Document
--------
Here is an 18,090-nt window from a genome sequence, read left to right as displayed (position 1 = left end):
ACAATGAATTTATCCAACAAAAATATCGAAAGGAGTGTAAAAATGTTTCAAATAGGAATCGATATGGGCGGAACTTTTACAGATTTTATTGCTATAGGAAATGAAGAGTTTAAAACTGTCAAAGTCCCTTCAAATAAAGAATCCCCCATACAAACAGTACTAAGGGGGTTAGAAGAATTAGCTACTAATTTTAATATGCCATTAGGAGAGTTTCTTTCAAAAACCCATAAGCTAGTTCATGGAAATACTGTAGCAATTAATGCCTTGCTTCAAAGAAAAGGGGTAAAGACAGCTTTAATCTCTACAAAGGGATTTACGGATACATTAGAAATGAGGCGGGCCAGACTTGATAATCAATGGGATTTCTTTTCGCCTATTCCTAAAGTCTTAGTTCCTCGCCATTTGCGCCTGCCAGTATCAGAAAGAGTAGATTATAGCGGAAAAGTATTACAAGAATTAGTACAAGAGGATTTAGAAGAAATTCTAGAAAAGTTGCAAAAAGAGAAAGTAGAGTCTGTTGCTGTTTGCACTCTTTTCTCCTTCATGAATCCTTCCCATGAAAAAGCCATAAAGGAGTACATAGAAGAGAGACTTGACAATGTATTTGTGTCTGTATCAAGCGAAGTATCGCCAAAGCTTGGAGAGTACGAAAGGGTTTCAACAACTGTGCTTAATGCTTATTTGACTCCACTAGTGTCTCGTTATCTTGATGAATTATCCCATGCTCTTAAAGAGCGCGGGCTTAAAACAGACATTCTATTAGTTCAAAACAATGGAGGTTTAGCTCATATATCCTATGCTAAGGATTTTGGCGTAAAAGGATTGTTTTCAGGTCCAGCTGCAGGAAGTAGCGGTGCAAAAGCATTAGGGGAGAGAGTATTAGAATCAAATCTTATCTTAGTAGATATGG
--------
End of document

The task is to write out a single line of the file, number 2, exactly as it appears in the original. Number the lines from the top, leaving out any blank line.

ACAATGAATTTATCCAACAAAAATATCGAAAGGAGTGTAAAAATGTTTCAAATAGGAATCGATATGGGCGGAACTTTTACAGATTTTATTGCTATAGGAAATGAAGAGTTTAAAACTGTCAAAGTCCCTTCAAATAAAGAATCCCCCATACAAACAGTACTAAGGGGGTTAGAAGAATTAGCTACTAATTTTAATATGCCATTAGGAGAGTTTCTTTCAAAAACCCATAAGCTAGTTCATGGAAATACTGTAGCAATTAATGCCTTGCTTCAAAGAAAAGGGGTAAAGACAGCTTTAATCTCTACAAAGGGATTTACGGATACATTAGAAATGAGGCGGGCCAGACTTGATAATCAATGGGATTTCTTTTCGCCTATTCCTAAAGTCTTAGTTCCTCGCCATTTGCGCCTGCCAGTATCAGAAAGAGTAGATTATAGCGGAAAAGTATTACAAGAATTAGTACAAGAGGATTTAGAAGAAATTCTAGAAAAGTTGCAAAAAGAGAAAGTAGAGTCTGTTGCTGTTTGCACTCTTTTCTCCTTCATGAATCCTTCCCATGAAAAAGCCATAAAGGAGTACATAGAAGAGAGACTTGACAATGTATTTGTGTCTGTATCAAGCGAAGTATCGCCAAAGCTTGGAGAGTACGAAAGGGTTTCAACAACTGTGCTTAATGCTTATTTGACTCCACTAGTGTCTCGTTATCTTGATGAATTATCCCATGCTCTTAAAGAGCGCGGGCTTAAAACAGACATTCTATTAGTTCAAAACAATGGAGGTTTAGCTCATATATCCTATGCTAAGGATTTTGGCGTAAAAGGATTGTTTTCAGGTCCAGCTGCAGGAAGTAGCGGTGCAAAAGCATTAGGGGAGAGAGTATTAGAATCAAATCTTATCTTAGTAGATATGG